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Dawn Primarolo: The Government's policy is to encourage all offshore centres to meet the highest standards of regulation, supervision and to comply with international initiatives to eliminate unfair tax practices. To this end the Government have been working with international organisations such as the Financial Stability Forum, the Financial Action Task Force, the OECD, and also with EU partners.
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of the extent to which other Government Departments are performing in relation to the targets set out in their public service agreements. 
Mr. Andrew Smith: Departments published performance against their 1998 public service agreement (PSA) targets in their departmental annual reports, so that people can judge for themselves how well they are doing. It is too early to make an assessment against Departments' 2000 PSAs.
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Mr. McNamara: To ask the Chancellor of the Exchequer what estimate he has made of the cost to the (a) retail business sector and (b) overall business sector of accepting both sterling and euro as a means of exchange. 
Ruth Kelly: No estimate of these costs has been made, and it would not be a simple task to carry out such an assessment. It is a commercial decision for each UK business to determine whether or not it wishes to accept the euro or, indeed, any foreign currency.
Simon Hughes: To ask the Parliamentary Secretary, Lord Chancellor's Department how many family visitor appeals the Immigration Appellate Authority plans to deal with (a) at an oral hearing and (b) on the papers only in the financial years (i) 200102 and (ii) 200203. 
Simon Hughes: To ask the Parliamentary Secretary, Lord Chancellor's Department how many (a) oral and (b) paper-only family visitor appeals have been received by the Immigration Appellate Authority since 2 October 2000 in which (i) the Immigration Advisory Service and (ii) a Citizens Advice Bureau has been identified as representing the applicant. 
Ms Rosie Winterton: The Immigration Appellate Authority has identified 145 cases received between 2 October 2000 and 30 June 2001 in which the Immigration Advisory Service represented the appellant at the adjudicator tier. Of this number, 124 were for an oral hearing and 21 for paper alone.
Simon Hughes: To ask the Parliamentary Secretary, Lord Chancellor's Department how many (a) oral and (b) paper-only family visitor appeals have been received by the Immigration Appellate Authority since 2 October 2000 in which (i) a solicitor or barrister and (ii) nobody has been identified as representing the applicant. 
Ms Rosie Winterton: All 1,807 family visitor cases received by the Immigration Appellate Authority record that the appellant has been represented. Of this number, 820 of cases were for oral hearing and 987 for determination on the papers alone. It is not possible to provide a breakdown between solicitor or barrister representation without incurring disproportionate cost.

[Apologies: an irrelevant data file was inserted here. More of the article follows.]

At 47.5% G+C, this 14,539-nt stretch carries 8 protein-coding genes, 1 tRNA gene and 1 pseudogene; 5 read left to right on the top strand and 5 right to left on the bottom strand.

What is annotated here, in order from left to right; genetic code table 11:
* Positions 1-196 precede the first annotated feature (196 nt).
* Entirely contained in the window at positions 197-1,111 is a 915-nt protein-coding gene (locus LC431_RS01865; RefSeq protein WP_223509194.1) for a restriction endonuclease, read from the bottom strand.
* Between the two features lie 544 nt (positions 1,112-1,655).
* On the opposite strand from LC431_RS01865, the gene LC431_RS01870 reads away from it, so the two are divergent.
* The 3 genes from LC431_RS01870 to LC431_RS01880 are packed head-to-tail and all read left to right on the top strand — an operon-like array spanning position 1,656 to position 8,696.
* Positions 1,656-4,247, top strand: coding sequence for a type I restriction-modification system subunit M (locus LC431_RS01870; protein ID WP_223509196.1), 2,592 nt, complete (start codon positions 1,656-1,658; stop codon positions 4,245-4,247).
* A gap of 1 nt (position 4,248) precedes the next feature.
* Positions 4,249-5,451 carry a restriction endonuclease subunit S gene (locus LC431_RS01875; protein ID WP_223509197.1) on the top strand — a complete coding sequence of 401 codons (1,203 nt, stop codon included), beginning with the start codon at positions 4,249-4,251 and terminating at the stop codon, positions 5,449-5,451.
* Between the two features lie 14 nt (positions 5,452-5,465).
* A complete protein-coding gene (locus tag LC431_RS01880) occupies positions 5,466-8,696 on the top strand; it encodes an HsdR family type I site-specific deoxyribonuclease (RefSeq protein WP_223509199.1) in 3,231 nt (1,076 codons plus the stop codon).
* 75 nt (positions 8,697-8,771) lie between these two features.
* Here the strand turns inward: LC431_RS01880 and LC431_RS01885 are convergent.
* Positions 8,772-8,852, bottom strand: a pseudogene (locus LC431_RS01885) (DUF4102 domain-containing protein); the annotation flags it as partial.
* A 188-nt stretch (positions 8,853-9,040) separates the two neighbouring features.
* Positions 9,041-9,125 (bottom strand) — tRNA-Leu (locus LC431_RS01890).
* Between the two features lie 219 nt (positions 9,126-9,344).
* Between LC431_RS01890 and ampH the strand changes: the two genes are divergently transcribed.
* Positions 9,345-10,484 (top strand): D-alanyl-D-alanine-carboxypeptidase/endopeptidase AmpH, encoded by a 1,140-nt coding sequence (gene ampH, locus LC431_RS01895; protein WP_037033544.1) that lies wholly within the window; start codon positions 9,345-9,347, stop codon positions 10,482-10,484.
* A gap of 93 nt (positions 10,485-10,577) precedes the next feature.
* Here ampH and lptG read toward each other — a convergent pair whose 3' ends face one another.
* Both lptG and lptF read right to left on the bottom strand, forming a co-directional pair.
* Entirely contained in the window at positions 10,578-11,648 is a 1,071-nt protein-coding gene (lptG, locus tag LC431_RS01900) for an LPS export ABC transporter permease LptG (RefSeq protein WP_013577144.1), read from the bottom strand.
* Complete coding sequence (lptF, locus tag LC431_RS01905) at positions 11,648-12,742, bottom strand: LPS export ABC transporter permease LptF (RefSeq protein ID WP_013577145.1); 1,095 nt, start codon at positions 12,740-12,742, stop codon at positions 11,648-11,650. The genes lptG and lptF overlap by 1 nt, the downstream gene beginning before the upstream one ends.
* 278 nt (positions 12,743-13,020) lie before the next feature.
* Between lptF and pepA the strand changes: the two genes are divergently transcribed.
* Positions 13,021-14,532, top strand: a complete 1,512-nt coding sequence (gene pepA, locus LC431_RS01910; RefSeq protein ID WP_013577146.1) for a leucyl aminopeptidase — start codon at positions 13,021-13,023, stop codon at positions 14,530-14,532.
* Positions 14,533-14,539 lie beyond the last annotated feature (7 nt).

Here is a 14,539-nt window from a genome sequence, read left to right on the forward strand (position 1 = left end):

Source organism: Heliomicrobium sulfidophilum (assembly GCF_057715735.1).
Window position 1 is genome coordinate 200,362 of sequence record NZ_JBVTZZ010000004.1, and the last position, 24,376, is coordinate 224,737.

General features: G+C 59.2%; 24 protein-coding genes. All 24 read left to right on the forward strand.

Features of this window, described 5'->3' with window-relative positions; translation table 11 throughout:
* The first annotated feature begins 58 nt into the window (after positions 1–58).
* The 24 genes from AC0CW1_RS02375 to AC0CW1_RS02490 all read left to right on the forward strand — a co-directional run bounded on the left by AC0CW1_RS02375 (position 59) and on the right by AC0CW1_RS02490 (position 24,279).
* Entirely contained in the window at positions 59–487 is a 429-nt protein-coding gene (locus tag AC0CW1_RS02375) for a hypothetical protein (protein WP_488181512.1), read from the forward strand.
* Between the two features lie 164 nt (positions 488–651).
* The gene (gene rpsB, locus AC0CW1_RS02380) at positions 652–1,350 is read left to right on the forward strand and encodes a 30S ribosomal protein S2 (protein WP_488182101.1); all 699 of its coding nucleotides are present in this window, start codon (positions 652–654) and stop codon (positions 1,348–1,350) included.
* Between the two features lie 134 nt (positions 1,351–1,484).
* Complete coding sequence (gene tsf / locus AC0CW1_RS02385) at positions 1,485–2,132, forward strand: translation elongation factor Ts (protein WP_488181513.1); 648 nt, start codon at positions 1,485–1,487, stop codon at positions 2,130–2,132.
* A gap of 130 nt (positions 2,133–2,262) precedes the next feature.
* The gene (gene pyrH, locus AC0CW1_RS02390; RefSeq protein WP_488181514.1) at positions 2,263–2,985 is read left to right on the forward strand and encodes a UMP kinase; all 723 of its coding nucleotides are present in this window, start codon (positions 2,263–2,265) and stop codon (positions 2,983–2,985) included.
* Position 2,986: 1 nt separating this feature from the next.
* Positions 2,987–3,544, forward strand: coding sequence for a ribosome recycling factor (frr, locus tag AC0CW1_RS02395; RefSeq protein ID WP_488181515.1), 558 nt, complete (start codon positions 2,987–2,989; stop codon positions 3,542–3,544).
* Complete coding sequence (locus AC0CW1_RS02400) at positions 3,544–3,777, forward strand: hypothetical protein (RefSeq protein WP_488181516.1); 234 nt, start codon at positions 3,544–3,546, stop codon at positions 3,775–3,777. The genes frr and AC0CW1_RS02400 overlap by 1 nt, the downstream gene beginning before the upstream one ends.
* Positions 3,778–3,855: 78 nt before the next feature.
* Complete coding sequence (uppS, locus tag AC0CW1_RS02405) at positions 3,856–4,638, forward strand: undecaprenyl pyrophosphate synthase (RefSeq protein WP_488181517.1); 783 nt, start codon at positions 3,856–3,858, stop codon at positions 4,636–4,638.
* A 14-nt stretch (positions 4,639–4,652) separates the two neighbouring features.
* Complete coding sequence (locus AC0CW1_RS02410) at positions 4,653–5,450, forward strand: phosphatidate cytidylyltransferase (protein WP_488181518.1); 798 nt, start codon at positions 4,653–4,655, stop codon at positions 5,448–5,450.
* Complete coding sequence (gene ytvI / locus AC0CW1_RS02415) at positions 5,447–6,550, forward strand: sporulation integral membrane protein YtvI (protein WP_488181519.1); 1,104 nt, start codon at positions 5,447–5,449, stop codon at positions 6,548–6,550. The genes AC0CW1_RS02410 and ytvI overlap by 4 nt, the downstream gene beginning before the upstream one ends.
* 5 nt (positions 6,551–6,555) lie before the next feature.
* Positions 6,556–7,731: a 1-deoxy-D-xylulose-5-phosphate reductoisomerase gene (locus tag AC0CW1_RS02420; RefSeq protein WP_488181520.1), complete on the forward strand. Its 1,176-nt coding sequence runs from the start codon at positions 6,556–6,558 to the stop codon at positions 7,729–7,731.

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Simon Hughes: To ask the Parliamentary Secretary, Lord Chancellor's Department what is the average time taken by the Immigration Appellate Authority to process, from receipt to determination (a) oral family visitor appeals, (b) paper-only family visitor appeals, (c) asylum appeals and (d) other immigration appeals. 
James Purnell: To ask the Parliamentary Secretary, Lord Chancellor's Department when the Lord Chancellor will appoint a judicial appointments commissioner to oversee judicial appointments in Northern Ireland. 
Ms Rosie Winterton: Pending a decision on the devolution of justice matters, which are expected matters under the Northern Ireland Act 1998, and which would require primary legislation, my noble and learned Friend the Lord Chancellor has decided to subject the appointment of judges and silks in Northern Ireland to supervision and scrutiny by a Commissioner. The Lord Chancellor has consulted the Lord Chief Justice of Northern Ireland and others on the necessary adaptations to the model suggested by Sir Leonard Peach for England and Wales, and the post will be advertised in the press from tomorrow.
The early appointment of a Commissioner to audit, oversee and monitor all aspects of the existing appointments procedures is a practical step which will advance public confidence and provide strong reassurance about the integrity of the current system.
Mr. Caton: To ask the Parliamentary Secretary, Lord Chancellor's Department what further progress the Lord Chancellor has made in establishing a commission to oversee judicial appointments and Queen's Counsel appointment procedures in England and Wales. 
Ms Rosie Winterton: Professor Sir Colin Campbell was appointed as First Commissioner for Judicial Appointments by Order in Council made on 14 March 2001. He started work immediately on developing the Commission's roles of auditing the judicial appointments and Queen's Counsel appointment procedures and
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investigating individual complaints. Sir Colin and my noble and learned Friend the Lord Chancellor are very keen to progress to the next stage in the establishment of the Commission, which will be the appointment of the first few Deputy Commissioners. There is also to be a
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Commissioner for Judicial Appointments for Northern Ireland, who will additionally serve as a Deputy Commissioner in England and Wales. The posts will be advertised in the press from tomorrow, with a view to the appointments being made around the end of the year.